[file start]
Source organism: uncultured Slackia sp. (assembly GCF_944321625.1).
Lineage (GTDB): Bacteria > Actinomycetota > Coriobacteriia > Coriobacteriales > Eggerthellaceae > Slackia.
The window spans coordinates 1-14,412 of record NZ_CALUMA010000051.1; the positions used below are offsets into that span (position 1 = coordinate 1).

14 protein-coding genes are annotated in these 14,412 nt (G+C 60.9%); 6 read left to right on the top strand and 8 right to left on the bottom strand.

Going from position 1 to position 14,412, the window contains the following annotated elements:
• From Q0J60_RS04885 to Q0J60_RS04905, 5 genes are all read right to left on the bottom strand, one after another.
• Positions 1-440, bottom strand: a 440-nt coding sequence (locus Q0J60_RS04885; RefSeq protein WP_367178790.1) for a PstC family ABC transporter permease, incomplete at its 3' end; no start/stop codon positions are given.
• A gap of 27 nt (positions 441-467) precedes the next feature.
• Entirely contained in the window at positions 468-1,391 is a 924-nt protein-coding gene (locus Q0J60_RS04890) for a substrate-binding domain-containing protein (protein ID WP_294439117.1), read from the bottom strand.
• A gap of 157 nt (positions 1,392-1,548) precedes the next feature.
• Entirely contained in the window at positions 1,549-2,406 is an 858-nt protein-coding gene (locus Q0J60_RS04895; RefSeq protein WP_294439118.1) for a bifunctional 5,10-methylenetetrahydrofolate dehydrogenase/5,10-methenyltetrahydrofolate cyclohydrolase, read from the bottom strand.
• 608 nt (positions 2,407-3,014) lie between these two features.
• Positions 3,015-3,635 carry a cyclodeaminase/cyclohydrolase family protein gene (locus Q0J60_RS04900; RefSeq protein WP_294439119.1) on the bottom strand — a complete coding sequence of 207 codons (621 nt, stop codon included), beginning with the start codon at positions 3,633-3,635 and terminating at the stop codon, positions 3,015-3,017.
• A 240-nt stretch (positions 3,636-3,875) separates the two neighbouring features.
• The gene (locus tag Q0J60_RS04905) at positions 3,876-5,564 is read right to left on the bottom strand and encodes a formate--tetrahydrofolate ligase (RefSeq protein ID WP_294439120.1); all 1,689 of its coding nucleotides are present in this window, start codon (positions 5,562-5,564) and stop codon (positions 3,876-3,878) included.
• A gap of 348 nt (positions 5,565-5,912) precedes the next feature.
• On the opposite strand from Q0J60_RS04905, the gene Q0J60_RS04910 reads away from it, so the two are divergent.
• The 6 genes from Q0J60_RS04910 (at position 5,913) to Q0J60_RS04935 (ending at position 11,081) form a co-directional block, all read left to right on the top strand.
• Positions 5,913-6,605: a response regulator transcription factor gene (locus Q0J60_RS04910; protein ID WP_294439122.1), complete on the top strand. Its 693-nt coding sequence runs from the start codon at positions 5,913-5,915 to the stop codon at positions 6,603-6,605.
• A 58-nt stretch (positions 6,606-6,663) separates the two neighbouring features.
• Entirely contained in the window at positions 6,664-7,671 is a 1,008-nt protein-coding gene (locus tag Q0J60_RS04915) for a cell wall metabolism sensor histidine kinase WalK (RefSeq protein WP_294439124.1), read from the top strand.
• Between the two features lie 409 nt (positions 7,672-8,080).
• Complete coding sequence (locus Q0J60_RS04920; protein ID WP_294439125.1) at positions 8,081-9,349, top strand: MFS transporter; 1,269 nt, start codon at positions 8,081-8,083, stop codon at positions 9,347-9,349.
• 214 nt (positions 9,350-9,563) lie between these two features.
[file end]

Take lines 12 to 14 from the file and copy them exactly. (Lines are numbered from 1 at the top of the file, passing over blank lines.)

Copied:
• 608 nt (positions 2,407-3,014) lie between these two features.
• Positions 3,015-3,635 carry a cyclodeaminase/cyclohydrolase family protein gene (locus Q0J60_RS04900; RefSeq protein WP_294439119.1) on the bottom strand — a complete coding sequence of 207 codons (621 nt, stop codon included), beginning with the start codon at positions 3,633-3,635 and terminating at the stop codon, positions 3,015-3,017.
• A 240-nt stretch (positions 3,636-3,875) separates the two neighbouring features.